Book proposal tip: show, don’t sell

Photo: Lewis Clark.

Don’t try to sell an acquisitions editor. They hate it.

To pitch a book to a traditional publisher, you need a book proposal that describes what’s in the book and how you will promote it. The audience for that proposal is the acquisitions editor at a publishing house: the person or group who makes the decision about whether the publisher will bid on your book, and how generous an offer to make.

But there’s an interesting little dance that goes on within the proposal. Acquisitions editors fervently believe — and they will tell you — that the only things that matter to them are the quality of the book and the author’s ability to promote it. They’re not supposed to be susceptible to being sold or romanced.

As a result, any comments directed to the editor in your proposal will generate nose wrinkles and discomfort. So a proposal is a strange kind of sales pitch, one in which you can’t do any actual selling. Instead, you must describe your book in the most attractive way possible, trusting the editor to decide if it’s worth bidding on.

Show, don’t sell

Because you can’t sell, you need to change the language you use in proposals. Here are some examples. Sell, not by persuading, but by demonstrating the value and promotability of what you are creating. Show, don’t sell.

Opening and differentiation section

Describe your book’s ideas, making it clear how it stands out.

Don’t write: “With the right publisher, this book could be a massive success.”

Do write: “This is the first book to address a major trend about A.I. that’s just now peaking.”

Don’t write: “The book will include many anecdotes from my personal experience in the film industry.”

Do write: “Here’s what happened when I got stoned with Martin Scorsese, Tom Hanks, and Lady Gaga. . . .”

Don’t write: “With the right advance, I can invest in a research assistant.”

Do write: “Here’s are some startling facts about what happened during Nixon’s resignation.”

Market size

Describe, don’t pitch.

Don’t write: “As you can see, this is a vastly underrated opportunity.”

Do write: “While Gen Z is just entering the workforce, [x%] of Gen Z workers have already expressed interest in solid investment advice — and will generate [$ amount] in investable income over their lifetimes.”

“Comps” (comparable books)

Position your book against competing books.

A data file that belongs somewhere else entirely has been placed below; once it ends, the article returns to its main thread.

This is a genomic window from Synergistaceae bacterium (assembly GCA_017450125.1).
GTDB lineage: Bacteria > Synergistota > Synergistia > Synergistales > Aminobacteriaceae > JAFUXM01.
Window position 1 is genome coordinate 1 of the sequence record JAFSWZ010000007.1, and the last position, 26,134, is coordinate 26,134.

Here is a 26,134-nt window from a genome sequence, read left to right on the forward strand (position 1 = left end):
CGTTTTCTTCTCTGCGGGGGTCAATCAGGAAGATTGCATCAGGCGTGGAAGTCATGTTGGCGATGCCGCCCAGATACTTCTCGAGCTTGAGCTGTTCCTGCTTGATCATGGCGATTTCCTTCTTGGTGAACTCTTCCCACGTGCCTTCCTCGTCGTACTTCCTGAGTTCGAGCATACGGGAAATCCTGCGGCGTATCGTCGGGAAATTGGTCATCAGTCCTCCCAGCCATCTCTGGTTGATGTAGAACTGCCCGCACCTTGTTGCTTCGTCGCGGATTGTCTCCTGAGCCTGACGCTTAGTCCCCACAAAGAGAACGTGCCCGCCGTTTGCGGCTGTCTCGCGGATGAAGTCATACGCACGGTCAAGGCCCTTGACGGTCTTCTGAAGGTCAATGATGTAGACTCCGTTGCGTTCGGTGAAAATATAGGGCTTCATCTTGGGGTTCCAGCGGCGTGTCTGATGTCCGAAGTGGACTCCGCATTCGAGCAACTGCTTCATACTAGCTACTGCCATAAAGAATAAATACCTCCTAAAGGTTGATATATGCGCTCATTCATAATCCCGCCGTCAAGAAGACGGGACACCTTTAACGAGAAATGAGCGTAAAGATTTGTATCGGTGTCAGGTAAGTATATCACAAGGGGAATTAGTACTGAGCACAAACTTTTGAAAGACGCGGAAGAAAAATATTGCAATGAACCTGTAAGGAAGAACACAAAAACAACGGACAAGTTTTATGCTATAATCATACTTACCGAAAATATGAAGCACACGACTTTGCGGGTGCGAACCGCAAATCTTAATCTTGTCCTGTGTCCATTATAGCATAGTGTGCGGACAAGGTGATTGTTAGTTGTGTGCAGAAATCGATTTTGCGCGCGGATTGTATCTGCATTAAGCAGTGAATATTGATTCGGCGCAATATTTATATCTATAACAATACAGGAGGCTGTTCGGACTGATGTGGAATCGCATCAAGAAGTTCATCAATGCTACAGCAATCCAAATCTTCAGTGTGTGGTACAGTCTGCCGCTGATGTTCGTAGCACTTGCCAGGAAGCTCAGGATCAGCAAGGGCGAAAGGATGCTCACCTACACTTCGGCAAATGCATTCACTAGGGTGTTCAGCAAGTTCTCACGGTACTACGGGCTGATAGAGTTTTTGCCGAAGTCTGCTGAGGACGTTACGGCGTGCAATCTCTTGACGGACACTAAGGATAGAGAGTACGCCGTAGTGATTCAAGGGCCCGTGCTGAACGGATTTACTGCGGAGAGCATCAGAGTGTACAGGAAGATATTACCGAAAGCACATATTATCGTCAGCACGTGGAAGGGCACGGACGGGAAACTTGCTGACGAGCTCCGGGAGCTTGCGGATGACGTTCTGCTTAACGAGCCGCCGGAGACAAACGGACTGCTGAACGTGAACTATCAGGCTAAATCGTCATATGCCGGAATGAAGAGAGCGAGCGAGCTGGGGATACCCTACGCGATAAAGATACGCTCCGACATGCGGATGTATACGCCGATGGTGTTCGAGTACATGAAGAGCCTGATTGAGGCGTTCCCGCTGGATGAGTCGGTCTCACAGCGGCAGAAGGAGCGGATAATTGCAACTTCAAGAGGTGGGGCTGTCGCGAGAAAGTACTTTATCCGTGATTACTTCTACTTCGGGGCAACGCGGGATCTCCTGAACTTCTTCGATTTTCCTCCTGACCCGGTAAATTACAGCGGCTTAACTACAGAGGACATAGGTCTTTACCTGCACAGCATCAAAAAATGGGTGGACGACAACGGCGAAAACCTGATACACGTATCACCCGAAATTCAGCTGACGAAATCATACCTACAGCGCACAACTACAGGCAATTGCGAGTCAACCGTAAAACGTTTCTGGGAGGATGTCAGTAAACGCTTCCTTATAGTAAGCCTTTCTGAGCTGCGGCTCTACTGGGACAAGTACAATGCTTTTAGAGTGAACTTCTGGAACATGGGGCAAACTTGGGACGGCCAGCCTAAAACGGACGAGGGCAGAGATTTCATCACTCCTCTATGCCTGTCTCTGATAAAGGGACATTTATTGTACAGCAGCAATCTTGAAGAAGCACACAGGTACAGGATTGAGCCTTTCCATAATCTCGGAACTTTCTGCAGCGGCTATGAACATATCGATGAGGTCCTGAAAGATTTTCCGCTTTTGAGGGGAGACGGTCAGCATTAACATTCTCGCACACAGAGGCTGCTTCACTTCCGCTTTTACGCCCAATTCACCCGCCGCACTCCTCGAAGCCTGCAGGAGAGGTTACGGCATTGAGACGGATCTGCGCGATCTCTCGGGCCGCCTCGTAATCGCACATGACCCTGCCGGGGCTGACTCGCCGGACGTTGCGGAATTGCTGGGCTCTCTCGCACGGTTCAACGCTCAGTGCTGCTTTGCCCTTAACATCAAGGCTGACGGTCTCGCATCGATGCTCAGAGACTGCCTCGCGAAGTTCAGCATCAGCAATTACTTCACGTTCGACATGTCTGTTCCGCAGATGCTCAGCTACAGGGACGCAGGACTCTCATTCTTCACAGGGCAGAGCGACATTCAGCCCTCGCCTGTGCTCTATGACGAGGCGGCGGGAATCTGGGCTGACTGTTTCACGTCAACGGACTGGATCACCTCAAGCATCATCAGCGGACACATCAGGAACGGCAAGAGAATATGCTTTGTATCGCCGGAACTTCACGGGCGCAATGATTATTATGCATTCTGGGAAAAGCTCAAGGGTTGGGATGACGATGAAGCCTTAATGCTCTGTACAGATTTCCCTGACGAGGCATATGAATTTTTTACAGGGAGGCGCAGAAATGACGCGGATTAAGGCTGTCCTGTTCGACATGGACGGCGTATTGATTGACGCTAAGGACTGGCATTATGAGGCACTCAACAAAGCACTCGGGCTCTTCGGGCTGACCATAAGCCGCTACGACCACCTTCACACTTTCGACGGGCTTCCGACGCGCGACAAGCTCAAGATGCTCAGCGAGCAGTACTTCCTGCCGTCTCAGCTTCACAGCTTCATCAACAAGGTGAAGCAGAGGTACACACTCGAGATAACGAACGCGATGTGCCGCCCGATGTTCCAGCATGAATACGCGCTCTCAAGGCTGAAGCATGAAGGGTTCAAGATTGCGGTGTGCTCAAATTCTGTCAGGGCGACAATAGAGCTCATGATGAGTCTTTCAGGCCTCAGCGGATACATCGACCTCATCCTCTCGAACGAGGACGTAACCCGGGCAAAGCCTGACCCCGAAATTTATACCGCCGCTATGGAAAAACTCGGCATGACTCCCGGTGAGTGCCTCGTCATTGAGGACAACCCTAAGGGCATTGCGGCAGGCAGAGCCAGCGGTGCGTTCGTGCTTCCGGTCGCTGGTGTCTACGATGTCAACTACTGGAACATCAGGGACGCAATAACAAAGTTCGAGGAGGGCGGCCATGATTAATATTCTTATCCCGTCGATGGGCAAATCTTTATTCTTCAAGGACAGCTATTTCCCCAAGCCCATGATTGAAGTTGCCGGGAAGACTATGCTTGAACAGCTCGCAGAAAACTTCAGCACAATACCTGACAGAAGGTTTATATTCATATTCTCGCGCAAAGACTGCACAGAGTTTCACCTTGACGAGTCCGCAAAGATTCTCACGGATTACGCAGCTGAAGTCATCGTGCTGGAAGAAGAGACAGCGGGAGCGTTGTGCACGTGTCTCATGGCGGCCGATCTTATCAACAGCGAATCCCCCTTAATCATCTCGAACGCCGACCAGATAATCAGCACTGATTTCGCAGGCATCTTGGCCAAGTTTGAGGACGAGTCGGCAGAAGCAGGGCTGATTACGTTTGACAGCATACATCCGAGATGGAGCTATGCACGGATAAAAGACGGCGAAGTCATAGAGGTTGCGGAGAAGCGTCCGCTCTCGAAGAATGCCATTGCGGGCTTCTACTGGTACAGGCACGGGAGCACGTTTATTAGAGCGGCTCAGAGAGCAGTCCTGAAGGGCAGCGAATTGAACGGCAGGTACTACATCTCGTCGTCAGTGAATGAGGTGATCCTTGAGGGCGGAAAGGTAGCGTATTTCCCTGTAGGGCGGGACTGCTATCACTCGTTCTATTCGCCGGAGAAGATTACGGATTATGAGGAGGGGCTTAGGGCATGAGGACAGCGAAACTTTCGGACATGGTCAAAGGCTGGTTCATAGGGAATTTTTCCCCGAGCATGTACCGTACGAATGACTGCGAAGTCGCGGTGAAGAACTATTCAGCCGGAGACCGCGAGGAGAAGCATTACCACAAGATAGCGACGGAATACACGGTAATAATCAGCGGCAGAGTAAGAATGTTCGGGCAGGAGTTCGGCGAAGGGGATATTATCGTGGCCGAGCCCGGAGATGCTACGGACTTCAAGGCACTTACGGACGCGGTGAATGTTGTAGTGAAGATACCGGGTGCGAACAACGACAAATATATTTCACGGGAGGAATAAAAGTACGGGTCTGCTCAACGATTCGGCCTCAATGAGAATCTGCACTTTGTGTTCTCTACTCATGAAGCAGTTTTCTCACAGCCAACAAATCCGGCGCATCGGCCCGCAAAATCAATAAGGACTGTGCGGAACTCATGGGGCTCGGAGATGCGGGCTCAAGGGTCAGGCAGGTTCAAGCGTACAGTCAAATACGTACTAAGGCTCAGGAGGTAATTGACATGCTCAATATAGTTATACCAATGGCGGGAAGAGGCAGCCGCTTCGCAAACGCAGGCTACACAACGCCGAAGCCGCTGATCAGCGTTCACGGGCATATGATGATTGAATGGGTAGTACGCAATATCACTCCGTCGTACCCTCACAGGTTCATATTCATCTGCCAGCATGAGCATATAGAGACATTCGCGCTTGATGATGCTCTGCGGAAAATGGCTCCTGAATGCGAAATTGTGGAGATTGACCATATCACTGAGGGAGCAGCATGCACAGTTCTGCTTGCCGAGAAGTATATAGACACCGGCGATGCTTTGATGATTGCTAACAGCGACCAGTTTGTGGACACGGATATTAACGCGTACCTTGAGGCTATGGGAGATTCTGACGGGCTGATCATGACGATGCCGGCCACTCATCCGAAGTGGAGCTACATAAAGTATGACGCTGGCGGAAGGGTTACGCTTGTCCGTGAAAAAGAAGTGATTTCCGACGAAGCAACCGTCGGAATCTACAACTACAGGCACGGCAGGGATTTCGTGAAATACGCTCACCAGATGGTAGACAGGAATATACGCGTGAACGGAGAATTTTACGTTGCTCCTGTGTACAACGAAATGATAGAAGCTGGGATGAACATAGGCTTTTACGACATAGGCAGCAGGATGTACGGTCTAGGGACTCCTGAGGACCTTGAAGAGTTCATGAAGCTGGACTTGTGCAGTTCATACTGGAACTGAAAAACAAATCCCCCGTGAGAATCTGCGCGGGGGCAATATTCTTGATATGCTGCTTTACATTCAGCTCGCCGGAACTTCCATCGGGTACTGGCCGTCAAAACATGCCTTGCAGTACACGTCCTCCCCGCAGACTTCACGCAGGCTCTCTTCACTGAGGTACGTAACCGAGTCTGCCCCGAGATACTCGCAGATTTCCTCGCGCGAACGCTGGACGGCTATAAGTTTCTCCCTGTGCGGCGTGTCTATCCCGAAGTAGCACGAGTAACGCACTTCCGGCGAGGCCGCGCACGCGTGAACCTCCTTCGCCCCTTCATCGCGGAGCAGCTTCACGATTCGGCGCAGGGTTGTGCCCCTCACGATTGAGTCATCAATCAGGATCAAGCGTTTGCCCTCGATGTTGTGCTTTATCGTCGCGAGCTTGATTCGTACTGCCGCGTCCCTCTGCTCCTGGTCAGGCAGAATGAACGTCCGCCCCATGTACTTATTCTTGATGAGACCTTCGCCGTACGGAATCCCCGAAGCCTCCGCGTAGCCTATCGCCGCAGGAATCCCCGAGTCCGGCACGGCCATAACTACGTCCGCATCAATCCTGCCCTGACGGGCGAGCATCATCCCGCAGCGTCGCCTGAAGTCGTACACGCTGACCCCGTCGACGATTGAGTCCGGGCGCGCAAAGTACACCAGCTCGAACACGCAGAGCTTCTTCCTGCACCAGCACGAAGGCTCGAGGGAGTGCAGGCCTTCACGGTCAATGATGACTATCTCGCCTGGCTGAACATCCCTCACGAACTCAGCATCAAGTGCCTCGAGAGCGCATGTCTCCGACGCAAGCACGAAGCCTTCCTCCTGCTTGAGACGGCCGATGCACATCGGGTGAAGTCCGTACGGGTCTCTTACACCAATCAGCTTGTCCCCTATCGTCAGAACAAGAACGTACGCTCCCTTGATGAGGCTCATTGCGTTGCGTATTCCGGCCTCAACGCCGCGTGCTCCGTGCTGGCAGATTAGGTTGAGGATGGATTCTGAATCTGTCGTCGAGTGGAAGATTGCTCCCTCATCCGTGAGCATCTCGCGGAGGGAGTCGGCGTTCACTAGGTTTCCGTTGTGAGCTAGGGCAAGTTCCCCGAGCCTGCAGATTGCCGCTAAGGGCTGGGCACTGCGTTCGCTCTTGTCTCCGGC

Don’t write: “We can clearly dominate [book title] in the marketplace of ideas.”

Do write: “The popularity of [book title] demonstrates the validity of this trend, but [author name] failed to explain how to profit from it. [Title of your proposed book] will provide practical steps for those who want to exploit the shift.”

Extended table of contents

Show what you will include, rather than making statements about how great it is.

Don’t write: “Chapter 2 will excite readers with thrilling stories of people who succeeded with this strategy.”

Do write: “Chapter 2. Story of [name], who used this strategy to start [company name] and grow it rapidly.” Follow with list of the actual concepts in the chapter.

Author bio

List your accomplishments in the third person. Leave the promotional opportunities to the promotion section.

Don’t write: “I will use my extensive connections to promote the book.”

Do write: “[Author name] is the past president of [association name] and has keynoted 150 conferences the last four years.”

Promotion and marketing

This is the only portion of the proposal that should be written in the first person, but even so, do not use it to sell directly. Instead, describe what actions you will take to promote the book.

Don’t write: “I will work with your publicity team to generate high visibility press coverage.”

Do write: “Here is a list of publications that have quoted or profiled me in the last three years. I have hired [name of publicist] to generate press coverage for six months leading up to and following the book launch.”

Sample chapter

Write this to the reader, not the editor. The editor will evaluate it on that basis.

It’s a dance, but you have to follow the steps

Breaking the fourth wall may work in movies and TV shows, but acquisition editors find it disturbing. Your proposal should describe a book that’s as intriguing as possible, and a promotion strategy that will deliver maximum visibility. That’s how you pitch an editor: with actual, demonstrable content. (And in case you’re wondering, that’s how you pitch an agent, too.)

For more on book proposals, see this. And here’s a free download of an actual proposal that a publisher acquired for six figures.

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